Four Big Hurdles as Nations Try to Craft a New Global Climate Deal

Negotiators still have major disagreements over issues like what sorts of financial aid richer nations should provide poorer ones, as well as how to accelerate emissions cuts.

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By Brad Plumer

GLASGOW — Organizers of the United Nations climate summit on Wednesday released an initial draft of a new global agreement to fight global warming, calling on countries to “revisit and strengthen” by the end of 2022 plans for cutting greenhouse gas emissions and to “accelerate the phasing-out of coal and subsidies for fossil fuels.”

The language on coal and government fossil fuel subsidies would be a first for a U.N. climate agreement, if it stays in the final version. But many countries and environmentalists said the rest of the document was still too vague on crucial details like what sorts of financial aid richer nations should provide poorer ones struggling with the costs of climate disasters and adaptation.

The draft “is not the decisive language that this moment calls for,” said Aubrey Webson, chairman of the Alliance of Small Island States, a group of countries that are among those most threatened by climate change.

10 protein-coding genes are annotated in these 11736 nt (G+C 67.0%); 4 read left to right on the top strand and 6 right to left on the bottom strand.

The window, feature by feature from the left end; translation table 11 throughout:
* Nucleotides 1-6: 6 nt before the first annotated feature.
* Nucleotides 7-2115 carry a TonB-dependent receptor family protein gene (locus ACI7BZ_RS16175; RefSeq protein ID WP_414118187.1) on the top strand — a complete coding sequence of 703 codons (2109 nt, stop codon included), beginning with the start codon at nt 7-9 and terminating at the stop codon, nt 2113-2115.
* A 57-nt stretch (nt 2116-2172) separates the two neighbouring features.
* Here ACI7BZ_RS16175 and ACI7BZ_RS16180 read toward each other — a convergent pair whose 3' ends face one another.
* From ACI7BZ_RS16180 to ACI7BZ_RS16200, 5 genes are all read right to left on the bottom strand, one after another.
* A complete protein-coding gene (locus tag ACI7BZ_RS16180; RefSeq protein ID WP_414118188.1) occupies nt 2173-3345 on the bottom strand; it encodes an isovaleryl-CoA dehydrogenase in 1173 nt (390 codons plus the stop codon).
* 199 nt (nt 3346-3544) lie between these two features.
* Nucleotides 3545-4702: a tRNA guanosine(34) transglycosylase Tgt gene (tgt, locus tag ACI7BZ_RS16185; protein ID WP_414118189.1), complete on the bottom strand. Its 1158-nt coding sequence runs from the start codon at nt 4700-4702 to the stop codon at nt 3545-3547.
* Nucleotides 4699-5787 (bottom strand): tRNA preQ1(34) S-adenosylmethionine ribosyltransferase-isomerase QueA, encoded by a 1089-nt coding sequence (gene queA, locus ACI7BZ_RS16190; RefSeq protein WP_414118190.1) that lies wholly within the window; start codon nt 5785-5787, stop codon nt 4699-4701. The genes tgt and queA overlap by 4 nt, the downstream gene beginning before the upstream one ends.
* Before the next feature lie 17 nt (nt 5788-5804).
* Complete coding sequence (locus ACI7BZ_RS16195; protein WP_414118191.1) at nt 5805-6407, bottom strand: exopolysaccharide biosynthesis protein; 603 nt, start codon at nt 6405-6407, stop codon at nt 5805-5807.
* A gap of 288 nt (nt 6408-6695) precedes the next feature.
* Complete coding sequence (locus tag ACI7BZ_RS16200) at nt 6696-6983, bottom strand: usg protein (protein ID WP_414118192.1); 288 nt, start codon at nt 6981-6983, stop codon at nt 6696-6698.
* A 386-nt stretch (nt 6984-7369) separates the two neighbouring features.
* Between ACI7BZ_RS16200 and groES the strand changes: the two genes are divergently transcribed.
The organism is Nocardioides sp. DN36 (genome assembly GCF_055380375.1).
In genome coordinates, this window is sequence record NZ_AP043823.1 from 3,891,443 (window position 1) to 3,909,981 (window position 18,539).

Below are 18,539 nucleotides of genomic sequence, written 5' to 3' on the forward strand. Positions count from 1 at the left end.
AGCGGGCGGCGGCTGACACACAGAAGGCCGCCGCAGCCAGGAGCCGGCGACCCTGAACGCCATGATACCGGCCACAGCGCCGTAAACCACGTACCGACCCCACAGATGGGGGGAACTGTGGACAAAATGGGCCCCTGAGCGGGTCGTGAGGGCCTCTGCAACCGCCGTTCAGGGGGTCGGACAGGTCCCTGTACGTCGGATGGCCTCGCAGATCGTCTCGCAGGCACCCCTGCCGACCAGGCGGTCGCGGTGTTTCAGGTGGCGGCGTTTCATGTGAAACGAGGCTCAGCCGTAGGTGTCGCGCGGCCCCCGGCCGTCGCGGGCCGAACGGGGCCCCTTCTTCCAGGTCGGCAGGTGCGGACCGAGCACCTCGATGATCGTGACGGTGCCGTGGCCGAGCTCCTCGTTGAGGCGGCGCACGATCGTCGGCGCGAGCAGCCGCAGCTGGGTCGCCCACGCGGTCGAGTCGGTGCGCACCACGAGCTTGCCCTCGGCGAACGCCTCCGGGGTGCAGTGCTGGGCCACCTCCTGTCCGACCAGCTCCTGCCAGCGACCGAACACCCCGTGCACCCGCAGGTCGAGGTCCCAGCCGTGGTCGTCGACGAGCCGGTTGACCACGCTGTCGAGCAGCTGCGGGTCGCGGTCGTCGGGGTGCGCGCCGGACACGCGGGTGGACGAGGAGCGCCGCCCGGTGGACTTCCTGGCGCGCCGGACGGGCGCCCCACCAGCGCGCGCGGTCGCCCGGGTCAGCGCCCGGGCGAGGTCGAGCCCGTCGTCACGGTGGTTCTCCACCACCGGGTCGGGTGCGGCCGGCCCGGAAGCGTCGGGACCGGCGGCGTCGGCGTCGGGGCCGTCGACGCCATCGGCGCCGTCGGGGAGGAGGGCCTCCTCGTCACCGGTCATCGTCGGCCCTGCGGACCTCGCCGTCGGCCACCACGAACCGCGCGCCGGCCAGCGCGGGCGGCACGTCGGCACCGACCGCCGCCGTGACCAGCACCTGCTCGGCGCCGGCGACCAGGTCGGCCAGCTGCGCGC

Scientists have said that the world’s nations need to cut global emissions from fossil fuels roughly in half this decade to keep average global temperatures from rising beyond 1.5 degrees Celsius, or 2.7 degrees Fahrenheit, compared with preindustrial levels. That’s the threshold beyond which the risks of deadly heat waves, droughts, wildfires, floods and species extinction grow immensely. The planet has already warmed 1.1 degrees Celsius.

Negotiators here from nearly 200 countries are likely to demand significant changes in the remaining days as the talks enter their last, most difficult stretch. By tradition, a final agreement requires every party to sign on — if any one nation objects, talks can deadlock.

British Prime Minister Boris Johnson returned to Glasgow from London on Wednesday to urge countries to set aside their differences and strike a final agreement. “The world has heard leaders from every country stand here and acknowledge the need for action,” he said. “And the world will find it absolutely incomprehensible if we fail to deliver that.”

But convincing nations around the world — many of which depend on fossil fuels for energy and have their own internal politics and vested interests — to move in a new direction is a Herculean challenge.

China, currently the world’s biggest polluter, issued a joint statement on Wednesday with the United States, its rival and the second biggest polluter, to work together on what it called “an existential crisis.”

The two countries agreed to cooperate on efforts to speed up the transition to cleaner energy and cut emissions faster this decade, though they did not set specific timetables. Previously China has pledged to reach an emissions peak “before” 2030, without setting a firm date, and U.S. officials have been pushing their Chinese counterparts to move more aggressively. China also, for the first time, committed to tackle its methane emissions.

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